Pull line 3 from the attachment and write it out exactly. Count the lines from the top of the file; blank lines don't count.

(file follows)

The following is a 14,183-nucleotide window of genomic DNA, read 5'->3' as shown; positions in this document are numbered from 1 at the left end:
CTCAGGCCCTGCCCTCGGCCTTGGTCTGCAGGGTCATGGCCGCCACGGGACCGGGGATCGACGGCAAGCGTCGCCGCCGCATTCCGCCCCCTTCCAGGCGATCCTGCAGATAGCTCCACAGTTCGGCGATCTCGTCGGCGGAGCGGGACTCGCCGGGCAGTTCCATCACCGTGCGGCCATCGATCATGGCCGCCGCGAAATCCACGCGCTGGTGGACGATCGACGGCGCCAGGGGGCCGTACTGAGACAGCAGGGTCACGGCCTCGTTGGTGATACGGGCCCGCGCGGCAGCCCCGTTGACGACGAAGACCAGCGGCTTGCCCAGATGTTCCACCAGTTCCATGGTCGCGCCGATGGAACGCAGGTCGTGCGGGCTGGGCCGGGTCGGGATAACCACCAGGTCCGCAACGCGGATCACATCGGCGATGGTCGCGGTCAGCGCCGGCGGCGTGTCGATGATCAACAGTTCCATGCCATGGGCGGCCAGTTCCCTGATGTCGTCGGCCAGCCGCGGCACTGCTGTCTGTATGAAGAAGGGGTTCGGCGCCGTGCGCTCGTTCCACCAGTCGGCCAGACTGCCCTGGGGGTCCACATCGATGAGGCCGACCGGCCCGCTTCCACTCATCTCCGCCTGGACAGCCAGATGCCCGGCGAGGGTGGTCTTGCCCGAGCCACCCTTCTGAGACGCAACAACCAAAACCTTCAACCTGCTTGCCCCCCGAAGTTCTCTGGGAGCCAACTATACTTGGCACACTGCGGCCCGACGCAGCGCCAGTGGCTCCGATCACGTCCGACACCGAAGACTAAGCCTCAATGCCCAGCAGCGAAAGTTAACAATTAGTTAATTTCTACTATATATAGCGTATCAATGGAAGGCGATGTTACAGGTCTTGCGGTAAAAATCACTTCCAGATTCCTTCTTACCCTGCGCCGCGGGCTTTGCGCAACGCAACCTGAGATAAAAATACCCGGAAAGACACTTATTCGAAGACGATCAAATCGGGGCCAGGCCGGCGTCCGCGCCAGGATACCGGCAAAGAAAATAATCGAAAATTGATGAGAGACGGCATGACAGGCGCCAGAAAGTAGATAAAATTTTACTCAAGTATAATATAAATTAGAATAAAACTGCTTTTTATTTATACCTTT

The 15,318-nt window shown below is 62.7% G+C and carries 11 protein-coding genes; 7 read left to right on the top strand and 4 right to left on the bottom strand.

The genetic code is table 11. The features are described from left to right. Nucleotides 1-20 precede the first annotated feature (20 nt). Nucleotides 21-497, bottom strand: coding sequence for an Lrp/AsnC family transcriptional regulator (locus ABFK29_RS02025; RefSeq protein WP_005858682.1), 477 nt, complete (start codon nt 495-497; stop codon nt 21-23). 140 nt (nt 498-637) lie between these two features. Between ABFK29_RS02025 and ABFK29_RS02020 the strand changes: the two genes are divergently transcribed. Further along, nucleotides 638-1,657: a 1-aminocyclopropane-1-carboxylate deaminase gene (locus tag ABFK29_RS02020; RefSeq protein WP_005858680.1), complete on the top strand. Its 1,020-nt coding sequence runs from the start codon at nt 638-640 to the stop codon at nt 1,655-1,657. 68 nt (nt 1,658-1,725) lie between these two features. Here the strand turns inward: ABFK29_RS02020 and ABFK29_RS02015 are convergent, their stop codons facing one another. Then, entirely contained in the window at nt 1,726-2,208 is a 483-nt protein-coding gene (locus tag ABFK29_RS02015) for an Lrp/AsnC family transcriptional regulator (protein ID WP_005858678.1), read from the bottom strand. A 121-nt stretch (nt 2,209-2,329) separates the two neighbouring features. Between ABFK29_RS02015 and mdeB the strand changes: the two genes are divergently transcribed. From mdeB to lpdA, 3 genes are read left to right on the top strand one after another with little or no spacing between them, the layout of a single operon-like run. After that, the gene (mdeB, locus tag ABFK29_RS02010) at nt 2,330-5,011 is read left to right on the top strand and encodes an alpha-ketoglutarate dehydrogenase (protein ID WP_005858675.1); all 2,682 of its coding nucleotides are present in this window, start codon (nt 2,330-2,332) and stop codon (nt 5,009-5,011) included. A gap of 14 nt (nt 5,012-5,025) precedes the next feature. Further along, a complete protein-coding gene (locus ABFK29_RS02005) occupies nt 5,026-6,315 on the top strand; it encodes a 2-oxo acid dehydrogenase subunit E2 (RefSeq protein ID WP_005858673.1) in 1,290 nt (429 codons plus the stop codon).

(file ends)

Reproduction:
The 15,318-nt window shown below is 62.7% G+C and carries 11 protein-coding genes; 7 read left to right on the top strand and 4 right to left on the bottom strand.